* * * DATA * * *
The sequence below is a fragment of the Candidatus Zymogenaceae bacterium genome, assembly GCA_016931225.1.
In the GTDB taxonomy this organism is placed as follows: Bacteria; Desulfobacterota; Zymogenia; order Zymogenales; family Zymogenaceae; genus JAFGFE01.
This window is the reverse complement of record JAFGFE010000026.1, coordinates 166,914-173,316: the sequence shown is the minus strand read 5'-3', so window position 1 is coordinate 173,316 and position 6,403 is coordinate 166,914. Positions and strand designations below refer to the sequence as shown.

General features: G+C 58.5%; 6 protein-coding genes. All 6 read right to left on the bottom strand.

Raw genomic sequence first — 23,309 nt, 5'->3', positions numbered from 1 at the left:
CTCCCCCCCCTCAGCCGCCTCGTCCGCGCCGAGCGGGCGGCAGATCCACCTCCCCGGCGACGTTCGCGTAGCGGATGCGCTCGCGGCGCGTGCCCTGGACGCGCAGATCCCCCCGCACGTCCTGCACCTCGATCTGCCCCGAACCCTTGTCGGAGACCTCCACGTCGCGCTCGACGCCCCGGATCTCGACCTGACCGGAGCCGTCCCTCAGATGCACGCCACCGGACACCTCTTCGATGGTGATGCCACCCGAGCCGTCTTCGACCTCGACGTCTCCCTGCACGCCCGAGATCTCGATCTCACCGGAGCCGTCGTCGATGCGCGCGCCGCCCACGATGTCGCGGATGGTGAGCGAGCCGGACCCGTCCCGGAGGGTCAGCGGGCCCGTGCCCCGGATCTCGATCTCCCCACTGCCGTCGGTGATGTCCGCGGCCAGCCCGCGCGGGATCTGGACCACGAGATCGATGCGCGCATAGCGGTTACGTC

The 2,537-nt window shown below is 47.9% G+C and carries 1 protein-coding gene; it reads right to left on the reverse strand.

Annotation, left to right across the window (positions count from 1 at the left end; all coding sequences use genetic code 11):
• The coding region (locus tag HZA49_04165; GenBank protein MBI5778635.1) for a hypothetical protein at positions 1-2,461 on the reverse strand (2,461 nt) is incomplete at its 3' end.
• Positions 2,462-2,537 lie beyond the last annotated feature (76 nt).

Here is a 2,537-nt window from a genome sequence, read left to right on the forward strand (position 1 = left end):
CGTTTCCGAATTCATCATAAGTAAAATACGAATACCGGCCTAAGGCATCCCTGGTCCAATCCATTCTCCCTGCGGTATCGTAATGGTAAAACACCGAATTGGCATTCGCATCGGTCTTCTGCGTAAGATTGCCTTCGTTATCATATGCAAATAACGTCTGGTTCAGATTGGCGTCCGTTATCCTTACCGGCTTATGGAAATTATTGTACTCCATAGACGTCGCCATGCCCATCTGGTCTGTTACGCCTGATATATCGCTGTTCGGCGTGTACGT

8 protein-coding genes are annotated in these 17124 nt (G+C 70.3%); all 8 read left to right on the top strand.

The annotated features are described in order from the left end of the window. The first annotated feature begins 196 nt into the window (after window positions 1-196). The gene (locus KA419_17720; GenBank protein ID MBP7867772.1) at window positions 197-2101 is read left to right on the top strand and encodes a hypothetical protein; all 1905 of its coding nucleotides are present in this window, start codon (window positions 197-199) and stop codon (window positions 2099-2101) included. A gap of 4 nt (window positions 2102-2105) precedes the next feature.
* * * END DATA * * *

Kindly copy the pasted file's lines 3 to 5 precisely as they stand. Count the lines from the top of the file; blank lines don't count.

This window is the reverse complement of record JAFGFE010000026.1, coordinates 166,914-173,316: the sequence shown is the minus strand read 5'-3', so window position 1 is coordinate 173,316 and position 6,403 is coordinate 166,914. Positions and strand designations below refer to the sequence as shown.

General features: G+C 58.5%; 6 protein-coding genes. All 6 read right to left on the bottom strand.

Raw genomic sequence first — 23,309 nt, 5'->3', positions numbered from 1 at the left: